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"My husband Wally and I are outraged to learn that yet another Army Private has been the target of harassment and violence at the hands of a fellow soldier," Patricia Kutteles, mother of slain Army Private First Class Barry Winchell said on Friday.Kutteles' son was murdered in 1999 by fellow soldiers who perceived him as being gay after he started dating a pre-op transsexual. Amry Private First Class Barry Winchell was beaten to death with a bat while in his barracks. Two soldiers are currently serving time in prison for the attack. PFC Winchell's attack and murder sparked controversy within the military, which promised in 2000 to take seriously the issue of homophobia and to crack down on the harassment of gay soldiers, or those who were perceived as being gay. According to the article:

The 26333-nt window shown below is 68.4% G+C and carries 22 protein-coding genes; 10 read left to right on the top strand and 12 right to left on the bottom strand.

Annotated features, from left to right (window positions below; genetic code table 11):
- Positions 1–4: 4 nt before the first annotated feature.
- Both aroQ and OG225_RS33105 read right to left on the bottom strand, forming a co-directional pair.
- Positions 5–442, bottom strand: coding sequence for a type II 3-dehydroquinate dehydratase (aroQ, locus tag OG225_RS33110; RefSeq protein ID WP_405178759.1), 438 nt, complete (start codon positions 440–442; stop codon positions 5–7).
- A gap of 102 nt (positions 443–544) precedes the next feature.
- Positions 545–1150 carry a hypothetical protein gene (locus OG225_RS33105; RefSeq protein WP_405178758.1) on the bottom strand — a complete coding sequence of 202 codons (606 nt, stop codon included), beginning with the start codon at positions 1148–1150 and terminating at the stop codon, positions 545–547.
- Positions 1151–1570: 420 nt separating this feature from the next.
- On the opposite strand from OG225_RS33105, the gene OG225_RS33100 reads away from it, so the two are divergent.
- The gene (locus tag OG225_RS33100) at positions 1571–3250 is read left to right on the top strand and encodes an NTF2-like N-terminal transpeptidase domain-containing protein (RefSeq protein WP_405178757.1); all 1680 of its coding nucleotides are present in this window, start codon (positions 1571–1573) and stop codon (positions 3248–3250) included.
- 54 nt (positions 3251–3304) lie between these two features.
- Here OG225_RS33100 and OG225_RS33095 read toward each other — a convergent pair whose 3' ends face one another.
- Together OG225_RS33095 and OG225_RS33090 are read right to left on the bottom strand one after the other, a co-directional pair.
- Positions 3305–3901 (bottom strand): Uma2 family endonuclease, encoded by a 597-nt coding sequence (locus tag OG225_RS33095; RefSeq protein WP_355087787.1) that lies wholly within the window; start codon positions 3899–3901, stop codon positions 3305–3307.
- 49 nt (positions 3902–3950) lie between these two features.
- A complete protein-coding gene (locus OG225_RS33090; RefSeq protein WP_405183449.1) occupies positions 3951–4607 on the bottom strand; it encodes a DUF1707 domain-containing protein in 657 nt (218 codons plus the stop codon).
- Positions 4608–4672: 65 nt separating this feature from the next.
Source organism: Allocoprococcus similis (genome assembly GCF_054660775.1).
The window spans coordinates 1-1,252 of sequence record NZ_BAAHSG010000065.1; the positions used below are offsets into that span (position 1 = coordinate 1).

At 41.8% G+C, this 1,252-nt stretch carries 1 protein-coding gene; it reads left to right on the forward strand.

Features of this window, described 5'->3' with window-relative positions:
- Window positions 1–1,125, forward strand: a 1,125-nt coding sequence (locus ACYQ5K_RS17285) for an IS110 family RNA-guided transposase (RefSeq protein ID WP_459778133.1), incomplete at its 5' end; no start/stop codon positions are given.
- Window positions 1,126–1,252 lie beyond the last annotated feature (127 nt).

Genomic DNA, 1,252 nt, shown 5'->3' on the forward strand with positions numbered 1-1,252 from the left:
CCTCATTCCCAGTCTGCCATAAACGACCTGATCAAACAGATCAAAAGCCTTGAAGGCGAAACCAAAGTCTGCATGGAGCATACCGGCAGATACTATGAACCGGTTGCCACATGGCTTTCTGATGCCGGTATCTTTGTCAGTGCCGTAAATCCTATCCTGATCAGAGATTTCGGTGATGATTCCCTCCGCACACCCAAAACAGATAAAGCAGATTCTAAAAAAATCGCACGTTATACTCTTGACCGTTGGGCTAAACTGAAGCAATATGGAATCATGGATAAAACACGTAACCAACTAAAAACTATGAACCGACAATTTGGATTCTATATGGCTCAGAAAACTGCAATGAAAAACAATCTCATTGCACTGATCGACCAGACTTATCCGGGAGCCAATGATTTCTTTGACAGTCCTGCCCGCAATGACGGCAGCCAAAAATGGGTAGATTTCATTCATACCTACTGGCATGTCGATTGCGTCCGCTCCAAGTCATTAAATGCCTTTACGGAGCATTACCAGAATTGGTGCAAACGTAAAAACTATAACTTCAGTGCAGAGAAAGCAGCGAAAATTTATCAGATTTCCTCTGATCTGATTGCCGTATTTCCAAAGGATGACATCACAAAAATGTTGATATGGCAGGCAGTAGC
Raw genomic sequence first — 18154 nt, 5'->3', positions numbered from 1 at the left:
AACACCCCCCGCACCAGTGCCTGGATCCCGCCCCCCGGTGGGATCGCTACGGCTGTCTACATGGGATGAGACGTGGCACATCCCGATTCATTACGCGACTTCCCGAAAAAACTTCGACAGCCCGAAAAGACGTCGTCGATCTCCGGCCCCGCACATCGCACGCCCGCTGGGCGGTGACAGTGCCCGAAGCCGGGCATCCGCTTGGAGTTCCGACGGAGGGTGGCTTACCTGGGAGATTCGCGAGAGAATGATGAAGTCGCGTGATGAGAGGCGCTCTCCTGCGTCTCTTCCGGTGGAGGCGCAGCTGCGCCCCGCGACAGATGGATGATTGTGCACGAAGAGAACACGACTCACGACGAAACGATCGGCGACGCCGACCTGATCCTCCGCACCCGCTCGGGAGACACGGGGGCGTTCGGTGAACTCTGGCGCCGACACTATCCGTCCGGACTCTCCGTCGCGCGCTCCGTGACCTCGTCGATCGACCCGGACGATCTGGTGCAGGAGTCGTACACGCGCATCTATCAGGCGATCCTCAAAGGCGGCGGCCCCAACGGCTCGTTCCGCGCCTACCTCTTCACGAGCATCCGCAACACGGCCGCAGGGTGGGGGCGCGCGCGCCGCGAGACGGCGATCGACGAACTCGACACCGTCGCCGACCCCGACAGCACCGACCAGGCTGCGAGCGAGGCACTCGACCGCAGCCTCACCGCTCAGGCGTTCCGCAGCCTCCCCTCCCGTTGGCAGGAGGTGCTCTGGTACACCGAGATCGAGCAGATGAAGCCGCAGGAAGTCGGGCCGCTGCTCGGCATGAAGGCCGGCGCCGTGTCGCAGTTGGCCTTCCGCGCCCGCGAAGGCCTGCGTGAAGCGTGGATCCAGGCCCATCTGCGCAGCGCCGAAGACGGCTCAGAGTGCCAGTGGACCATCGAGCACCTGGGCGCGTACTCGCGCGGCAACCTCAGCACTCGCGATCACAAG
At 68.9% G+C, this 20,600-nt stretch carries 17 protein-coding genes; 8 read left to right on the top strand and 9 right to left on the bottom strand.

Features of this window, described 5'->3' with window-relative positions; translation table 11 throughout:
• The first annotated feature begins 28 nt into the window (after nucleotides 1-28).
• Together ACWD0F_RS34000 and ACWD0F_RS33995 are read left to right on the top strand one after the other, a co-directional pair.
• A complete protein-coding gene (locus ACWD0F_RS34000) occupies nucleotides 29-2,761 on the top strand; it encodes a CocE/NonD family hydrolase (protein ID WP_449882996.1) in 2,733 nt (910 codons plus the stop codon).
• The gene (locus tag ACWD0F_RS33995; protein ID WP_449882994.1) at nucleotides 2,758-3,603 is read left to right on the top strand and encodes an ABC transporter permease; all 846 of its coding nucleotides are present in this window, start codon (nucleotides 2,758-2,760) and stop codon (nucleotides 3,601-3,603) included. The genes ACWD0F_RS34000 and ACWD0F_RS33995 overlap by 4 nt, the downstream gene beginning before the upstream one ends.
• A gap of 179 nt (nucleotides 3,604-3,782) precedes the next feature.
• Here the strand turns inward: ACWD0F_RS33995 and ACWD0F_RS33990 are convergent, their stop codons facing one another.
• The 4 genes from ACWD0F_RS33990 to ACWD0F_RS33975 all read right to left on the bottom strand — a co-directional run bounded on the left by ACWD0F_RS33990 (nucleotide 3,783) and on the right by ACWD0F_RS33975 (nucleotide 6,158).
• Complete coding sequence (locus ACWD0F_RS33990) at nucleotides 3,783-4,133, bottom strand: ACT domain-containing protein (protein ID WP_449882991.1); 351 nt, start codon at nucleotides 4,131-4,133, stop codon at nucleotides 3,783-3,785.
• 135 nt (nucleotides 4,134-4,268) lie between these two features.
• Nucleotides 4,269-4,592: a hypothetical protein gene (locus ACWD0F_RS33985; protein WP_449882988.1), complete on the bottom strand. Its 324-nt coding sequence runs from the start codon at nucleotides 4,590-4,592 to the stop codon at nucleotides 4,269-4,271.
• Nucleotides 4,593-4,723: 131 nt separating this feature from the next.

In 2000, the Pentagon announced it would take concrete steps to curb anti-gay harassment in our military and to hold accountable those who harass and condone harassment. "Nearly six years later, Pentagon leaders have failed to keep their promise," said Kutteles. "The time has come for them to do just that, or for Congress to hold them accountable if they do not." In a statement released Friday Kutteles said the attack on Private Lawson and the Pentagon's failure to hold the perpetrators responsible were inexcusable. "'Don't ask, don't tell' impacts every service member – gay and straight alike – by creating a weapon to end careers and endanger service members through accusations, finger-pointing and rumor." she said. "Unless Pentagon leaders finally get a clue and lead the way in combating harassment and discrimination, I fear that attacks like these will continue to make headlines."Technorati Tags: gay youth, lgbt, gay rights, military, united states, don/'t ask don/'t tell